For example, at one industrial organization, PT NAD registered an RDP connection to an external cloud storage. A total of 23 GB of data was transferred to the address of this storage via RDP and HTTPS.
In addition, industrial companies often use outdated software. According to statistics by cybersecurity company Claroty, the number of vulnerabilities in ICS components has grown steadily in recent years. In 2020, security experts detected 25 percent more vulnerabilities than in 2019, mostly affecting the energy sector, manufacturing, and water treatment plants. The problem is that in order to update industrial equipment, a special "maintenance window" is required, which is only allowed a few hours a week or even month.
The attack vector on critical systems can be simple. For example, during a security assessment of one industrial company, Positive Technologies experts penetrated the corporate network and obtained maximum privileges in the domain. Next, they collected information about the industrial network hosts, obtained the ICS equipment connection schemes, and found out that one computer was connected to the ICS network. Using this node, the experts accessed the industrial network.
A common error in administering such computers is to save connection parameters (username and password) in a remote access authentication form (for example, via RDP). By obtaining control over such a computer, an attacker can connect to the resources of an isolated segment without credentials. In addition, connection parameters, addresses, schemes, and passwords for systems in industrial networks are often stored in cleartext (for example, in Excel spreadsheets) on the computers of engineers and other persons in charge.
Attackers with access to ICS can trigger the following risks:
- Interruption of operations
- Industrial equipment failure
- Damage to products
However, it is impossible to verify these risks in the real infrastructure precisely because of the negative impact it can have on technological processes.
Conclusion to be drawn
The industrial sector has become increasingly attractive to hackers in recent years. Attacks are getting more successful and their scenarios more complex. On the other hand, companies often cannot detect a targeted cyberattack on their own. They may remain under the illusion of security for years on end, considering the likelihood of cyberrisk actuation to be minimal. The situation is exacerbated when such companies have blind faith in the reliability of security automation tools, and do not put infrastructure robustness to the test. Unfortunately, security assessments prove that attackers can easily gain access to such systems.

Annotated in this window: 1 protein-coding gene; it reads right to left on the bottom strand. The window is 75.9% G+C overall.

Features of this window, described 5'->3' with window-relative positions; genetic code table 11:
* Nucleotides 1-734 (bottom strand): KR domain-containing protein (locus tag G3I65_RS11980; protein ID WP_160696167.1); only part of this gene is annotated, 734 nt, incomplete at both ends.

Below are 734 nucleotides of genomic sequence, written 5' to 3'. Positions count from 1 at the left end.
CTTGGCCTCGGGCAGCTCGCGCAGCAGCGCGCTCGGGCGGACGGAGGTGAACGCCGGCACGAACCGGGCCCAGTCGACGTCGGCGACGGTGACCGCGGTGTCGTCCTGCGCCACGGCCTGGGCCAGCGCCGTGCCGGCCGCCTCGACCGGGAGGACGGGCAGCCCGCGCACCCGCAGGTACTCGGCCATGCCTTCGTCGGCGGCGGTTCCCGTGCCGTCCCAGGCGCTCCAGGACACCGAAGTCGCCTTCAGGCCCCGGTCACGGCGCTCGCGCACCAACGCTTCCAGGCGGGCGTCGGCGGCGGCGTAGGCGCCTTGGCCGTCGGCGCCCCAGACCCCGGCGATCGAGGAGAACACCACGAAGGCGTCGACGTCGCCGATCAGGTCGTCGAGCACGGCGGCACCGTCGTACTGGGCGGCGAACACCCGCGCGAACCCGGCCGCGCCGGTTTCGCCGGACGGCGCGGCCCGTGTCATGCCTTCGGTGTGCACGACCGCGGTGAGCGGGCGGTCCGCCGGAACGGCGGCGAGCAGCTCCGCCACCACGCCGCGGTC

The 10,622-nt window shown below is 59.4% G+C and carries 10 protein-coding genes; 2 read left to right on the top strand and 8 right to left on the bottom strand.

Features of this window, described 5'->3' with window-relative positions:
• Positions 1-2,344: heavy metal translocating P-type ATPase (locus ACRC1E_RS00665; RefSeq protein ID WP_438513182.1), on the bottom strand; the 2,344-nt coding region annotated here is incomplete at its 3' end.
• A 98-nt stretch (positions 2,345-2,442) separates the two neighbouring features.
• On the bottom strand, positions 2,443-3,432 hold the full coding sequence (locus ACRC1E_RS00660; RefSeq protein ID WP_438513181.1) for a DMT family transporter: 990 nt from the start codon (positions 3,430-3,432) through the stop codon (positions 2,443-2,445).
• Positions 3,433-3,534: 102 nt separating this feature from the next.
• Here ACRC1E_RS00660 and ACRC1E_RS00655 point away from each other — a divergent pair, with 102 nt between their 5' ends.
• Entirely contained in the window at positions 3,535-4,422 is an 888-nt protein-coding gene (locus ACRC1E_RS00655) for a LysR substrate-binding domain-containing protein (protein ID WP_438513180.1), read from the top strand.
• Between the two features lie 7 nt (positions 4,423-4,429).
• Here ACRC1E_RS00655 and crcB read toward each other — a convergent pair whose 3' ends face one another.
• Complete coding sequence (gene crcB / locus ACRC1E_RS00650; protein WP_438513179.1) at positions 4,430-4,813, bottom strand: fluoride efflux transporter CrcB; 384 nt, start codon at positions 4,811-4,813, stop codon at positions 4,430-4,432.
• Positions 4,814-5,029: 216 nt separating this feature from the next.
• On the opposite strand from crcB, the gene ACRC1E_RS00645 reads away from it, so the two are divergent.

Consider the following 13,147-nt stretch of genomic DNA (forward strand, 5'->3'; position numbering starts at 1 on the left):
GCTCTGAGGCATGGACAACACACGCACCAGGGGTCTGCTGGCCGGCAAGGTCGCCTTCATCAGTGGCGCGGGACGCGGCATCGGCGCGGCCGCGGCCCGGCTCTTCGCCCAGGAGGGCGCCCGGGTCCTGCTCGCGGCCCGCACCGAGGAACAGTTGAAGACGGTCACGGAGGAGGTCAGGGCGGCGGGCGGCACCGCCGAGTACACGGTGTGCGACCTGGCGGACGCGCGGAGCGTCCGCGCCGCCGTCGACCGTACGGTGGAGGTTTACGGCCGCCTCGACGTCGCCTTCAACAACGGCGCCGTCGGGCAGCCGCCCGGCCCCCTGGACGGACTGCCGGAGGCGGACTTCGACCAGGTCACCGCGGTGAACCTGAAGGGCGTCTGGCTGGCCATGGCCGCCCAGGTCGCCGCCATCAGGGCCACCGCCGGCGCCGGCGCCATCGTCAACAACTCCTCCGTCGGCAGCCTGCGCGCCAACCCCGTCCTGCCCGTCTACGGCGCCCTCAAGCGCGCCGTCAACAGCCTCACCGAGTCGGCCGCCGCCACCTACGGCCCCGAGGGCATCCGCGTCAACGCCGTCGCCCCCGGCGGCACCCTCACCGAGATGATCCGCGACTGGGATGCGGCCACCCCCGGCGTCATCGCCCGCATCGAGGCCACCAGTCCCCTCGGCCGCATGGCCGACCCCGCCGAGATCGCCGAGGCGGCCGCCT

More than anywhere else, the protection of the industrial sector requires modeling of critical systems to test their parameters, verify the feasibility of business risks, and look for vulnerabilities.
A cyber-range is an advanced solution for assessing the security of production systems without disrupting real business processes, as well as for correctly verifying risks and their consequences, and evaluating potential damage. Cyber-range simulation of risks reveals the criteria of their actuation, that is, the preconditions and possible consequences of such attacks. This increases the efficiency of other security assessment tasks. In addition, a cyber-range is a place where information security specialists can test their skills in detecting and responding to incidents.
Risk simulation results guide a company in strengthening the protection of its infrastructure against cyberthreats.